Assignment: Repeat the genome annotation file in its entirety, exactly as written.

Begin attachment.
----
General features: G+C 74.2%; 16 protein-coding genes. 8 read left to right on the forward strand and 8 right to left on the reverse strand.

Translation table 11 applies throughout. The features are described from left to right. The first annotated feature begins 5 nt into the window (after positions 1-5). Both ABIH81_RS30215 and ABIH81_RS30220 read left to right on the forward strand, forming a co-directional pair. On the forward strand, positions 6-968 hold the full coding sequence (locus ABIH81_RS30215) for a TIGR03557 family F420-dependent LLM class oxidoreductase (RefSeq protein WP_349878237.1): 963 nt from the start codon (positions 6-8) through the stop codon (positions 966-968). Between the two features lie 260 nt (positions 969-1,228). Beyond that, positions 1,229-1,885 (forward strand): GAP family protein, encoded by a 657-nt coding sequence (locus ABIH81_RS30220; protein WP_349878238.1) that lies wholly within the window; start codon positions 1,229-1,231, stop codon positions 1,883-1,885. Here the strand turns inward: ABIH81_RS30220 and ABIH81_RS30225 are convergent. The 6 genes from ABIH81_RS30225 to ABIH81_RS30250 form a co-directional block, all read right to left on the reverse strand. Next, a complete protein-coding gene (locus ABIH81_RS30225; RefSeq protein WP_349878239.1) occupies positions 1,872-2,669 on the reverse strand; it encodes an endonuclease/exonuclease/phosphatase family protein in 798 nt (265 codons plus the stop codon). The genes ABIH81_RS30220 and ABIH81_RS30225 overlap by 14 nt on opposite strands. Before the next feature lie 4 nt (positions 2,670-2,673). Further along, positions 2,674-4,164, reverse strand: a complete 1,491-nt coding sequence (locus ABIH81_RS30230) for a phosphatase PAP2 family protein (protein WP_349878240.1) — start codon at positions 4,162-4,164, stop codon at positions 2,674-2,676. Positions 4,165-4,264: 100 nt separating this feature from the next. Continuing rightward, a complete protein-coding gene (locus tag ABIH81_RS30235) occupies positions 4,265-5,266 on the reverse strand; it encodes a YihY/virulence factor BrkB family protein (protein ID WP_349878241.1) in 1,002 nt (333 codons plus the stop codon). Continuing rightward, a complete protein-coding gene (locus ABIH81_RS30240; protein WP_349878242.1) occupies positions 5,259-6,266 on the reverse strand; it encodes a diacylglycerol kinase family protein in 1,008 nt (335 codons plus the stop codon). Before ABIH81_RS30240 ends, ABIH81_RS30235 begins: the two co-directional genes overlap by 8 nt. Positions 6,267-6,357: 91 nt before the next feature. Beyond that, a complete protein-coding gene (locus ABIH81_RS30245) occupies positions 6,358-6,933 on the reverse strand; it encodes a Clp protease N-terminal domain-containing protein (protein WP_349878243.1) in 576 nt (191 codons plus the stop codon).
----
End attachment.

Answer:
General features: G+C 74.2%; 16 protein-coding genes. 8 read left to right on the forward strand and 8 right to left on the reverse strand.

Translation table 11 applies throughout. The features are described from left to right. The first annotated feature begins 5 nt into the window (after positions 1-5). Both ABIH81_RS30215 and ABIH81_RS30220 read left to right on the forward strand, forming a co-directional pair. On the forward strand, positions 6-968 hold the full coding sequence (locus ABIH81_RS30215) for a TIGR03557 family F420-dependent LLM class oxidoreductase (RefSeq protein WP_349878237.1): 963 nt from the start codon (positions 6-8) through the stop codon (positions 966-968). Between the two features lie 260 nt (positions 969-1,228). Beyond that, positions 1,229-1,885 (forward strand): GAP family protein, encoded by a 657-nt coding sequence (locus ABIH81_RS30220; protein WP_349878238.1) that lies wholly within the window; start codon positions 1,229-1,231, stop codon positions 1,883-1,885. Here the strand turns inward: ABIH81_RS30220 and ABIH81_RS30225 are convergent. The 6 genes from ABIH81_RS30225 to ABIH81_RS30250 form a co-directional block, all read right to left on the reverse strand. Next, a complete protein-coding gene (locus ABIH81_RS30225; RefSeq protein WP_349878239.1) occupies positions 1,872-2,669 on the reverse strand; it encodes an endonuclease/exonuclease/phosphatase family protein in 798 nt (265 codons plus the stop codon). The genes ABIH81_RS30220 and ABIH81_RS30225 overlap by 14 nt on opposite strands. Before the next feature lie 4 nt (positions 2,670-2,673). Further along, positions 2,674-4,164, reverse strand: a complete 1,491-nt coding sequence (locus ABIH81_RS30230) for a phosphatase PAP2 family protein (protein WP_349878240.1) — start codon at positions 4,162-4,164, stop codon at positions 2,674-2,676. Positions 4,165-4,264: 100 nt separating this feature from the next. Continuing rightward, a complete protein-coding gene (locus tag ABIH81_RS30235) occupies positions 4,265-5,266 on the reverse strand; it encodes a YihY/virulence factor BrkB family protein (protein ID WP_349878241.1) in 1,002 nt (333 codons plus the stop codon). Continuing rightward, a complete protein-coding gene (locus ABIH81_RS30240; protein WP_349878242.1) occupies positions 5,259-6,266 on the reverse strand; it encodes a diacylglycerol kinase family protein in 1,008 nt (335 codons plus the stop codon). Before ABIH81_RS30240 ends, ABIH81_RS30235 begins: the two co-directional genes overlap by 8 nt. Positions 6,267-6,357: 91 nt before the next feature. Beyond that, a complete protein-coding gene (locus ABIH81_RS30245) occupies positions 6,358-6,933 on the reverse strand; it encodes a Clp protease N-terminal domain-containing protein (protein WP_349878243.1) in 576 nt (191 codons plus the stop codon).